The above conditions 1) and 2) are for ensuring that the amount of the high-octane fuel separated by the separation membrane 1101 and flowing into the vapor/liquid separator 130 is equal to the amount of the high-octane fuel flowing out from the vapor/liquid separator 130 and flowing into the fuel tank 7, so that a change in the liquid level in the tank 7 correctly reflects the amount of the high-octane fuel formed by the separation. Therefore, it is preferable that any abnormal condition in the flow rate control valve 1305 and in the level gauge 1303 has been judged in advance by a method described later prior to executing the judging operation of FIGS. 2 and 3.

The above condition 3) in this embodiment is for measuring a change in the liquid level in the fuel tank within a predetermined period of time T for calculating the amount the fuel separated. That is, if the material fuel in the material fuel tank 7 is all consumed within the measuring period of time T, it is not possible to correctly calculate the amount the high-octane fuel formed by the separation. In this embodiment, therefore, the judging operation of FIGS. 2 and 3 is executed only when the material fuel is stored in the material fuel tank 3 in an amount larger than a predetermined amount, i.e., in an amount large enough for feeding the fuel to the fuel separation apparatus 10 for at least the period of time T.

In this embodiment, further, the above condition 4) is for correctly measuring the liquid level in the fuel tank 7 for calculating the amount of the high-octane fuel formed by the separation based on a change in the liquid level in the high-octane fuel tank 7 and on the amount the high-octane fuel fed to the engine 1.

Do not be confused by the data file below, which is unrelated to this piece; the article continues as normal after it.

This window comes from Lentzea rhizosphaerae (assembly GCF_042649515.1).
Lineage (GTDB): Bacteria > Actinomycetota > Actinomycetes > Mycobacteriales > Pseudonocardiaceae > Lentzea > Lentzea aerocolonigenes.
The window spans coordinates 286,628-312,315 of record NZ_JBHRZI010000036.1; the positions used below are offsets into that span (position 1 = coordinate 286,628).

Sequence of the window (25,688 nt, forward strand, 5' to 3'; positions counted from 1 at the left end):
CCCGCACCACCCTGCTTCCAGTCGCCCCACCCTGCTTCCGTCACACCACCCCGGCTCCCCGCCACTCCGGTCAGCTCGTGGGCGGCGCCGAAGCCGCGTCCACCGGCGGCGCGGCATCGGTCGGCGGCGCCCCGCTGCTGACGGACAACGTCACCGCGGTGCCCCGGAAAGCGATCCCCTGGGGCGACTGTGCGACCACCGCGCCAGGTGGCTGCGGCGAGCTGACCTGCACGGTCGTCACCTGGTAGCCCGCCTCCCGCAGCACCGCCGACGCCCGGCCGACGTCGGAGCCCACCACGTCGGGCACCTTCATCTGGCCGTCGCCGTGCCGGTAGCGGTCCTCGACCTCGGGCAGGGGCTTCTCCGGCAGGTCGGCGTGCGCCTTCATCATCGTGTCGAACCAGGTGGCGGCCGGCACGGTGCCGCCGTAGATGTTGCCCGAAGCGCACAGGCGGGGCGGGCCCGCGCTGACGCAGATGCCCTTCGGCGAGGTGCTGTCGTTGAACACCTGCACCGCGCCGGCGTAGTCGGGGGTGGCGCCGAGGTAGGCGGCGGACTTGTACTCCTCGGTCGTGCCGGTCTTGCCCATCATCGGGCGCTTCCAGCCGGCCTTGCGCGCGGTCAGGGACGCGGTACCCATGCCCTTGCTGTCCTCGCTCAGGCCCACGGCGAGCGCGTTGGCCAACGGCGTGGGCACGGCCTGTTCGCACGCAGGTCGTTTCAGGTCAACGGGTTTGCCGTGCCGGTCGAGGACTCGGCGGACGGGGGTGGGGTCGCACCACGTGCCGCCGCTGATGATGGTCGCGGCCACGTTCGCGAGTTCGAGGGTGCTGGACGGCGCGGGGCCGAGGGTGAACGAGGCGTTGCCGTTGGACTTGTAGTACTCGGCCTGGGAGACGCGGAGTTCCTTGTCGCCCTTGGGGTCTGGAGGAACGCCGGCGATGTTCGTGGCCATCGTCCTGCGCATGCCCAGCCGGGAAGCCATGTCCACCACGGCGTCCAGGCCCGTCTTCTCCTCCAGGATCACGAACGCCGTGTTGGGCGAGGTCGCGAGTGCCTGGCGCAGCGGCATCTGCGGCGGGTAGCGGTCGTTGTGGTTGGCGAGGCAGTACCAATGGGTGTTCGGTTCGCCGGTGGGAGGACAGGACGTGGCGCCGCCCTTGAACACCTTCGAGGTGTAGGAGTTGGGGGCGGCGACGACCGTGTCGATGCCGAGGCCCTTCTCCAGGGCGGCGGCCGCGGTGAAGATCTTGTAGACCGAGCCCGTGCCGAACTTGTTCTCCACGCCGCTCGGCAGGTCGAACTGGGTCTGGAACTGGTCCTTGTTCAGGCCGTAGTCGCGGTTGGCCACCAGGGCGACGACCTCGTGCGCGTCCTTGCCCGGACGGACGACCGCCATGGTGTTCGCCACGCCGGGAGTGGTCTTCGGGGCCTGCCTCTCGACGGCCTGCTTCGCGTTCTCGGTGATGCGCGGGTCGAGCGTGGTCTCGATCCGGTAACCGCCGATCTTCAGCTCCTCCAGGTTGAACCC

The condition 5) is for maintaining the amount of the high-octane fuel formed by the separation to be as constant as possible during the execution of the judgment because the amount of the high-octane fuel formed by the separation may vary depending upon the feeding pressure of the material fuel despite other conditions remain the same.

In the operations of FIGS. 2 and 3, the operation for judging an abnormal condition due to the breakage of the separation membrane and the operation for judging an abnormal condition due to a drop in the function are executed as separate operations. However, the two judgment operations may be executed in a single operation, as a matter of course.

In FIGS. 2 and 3, further, the amount of the high-octane fuel formed is calculated based on a change in the liquid level in the fuel tank 7 and on the amount of the high-octane fuel fed to the engine. Instead of relying upon the change in the liquid level in the fuel tank 7, however, the amount of the high-octane fuel formed may be calculated from a change in the liquid level of the high-octane fuel in the vapor/liquid separator 130 when the high-octane fuel flow rate control valve 1305 is maintained at the fully closed position by interrupting the liquid level control in the vapor/liquid separator 130 in case where only the occurrence of an abnormal condition, for example, in the separation membrane is to be judged. In this case, the amount of the high-octane fuel formed by the separation can be calculated from a change in the liquid level in the vapor/liquid separator 130 without taking into consideration the amount of the fuel fed to the internal combustion engine 1.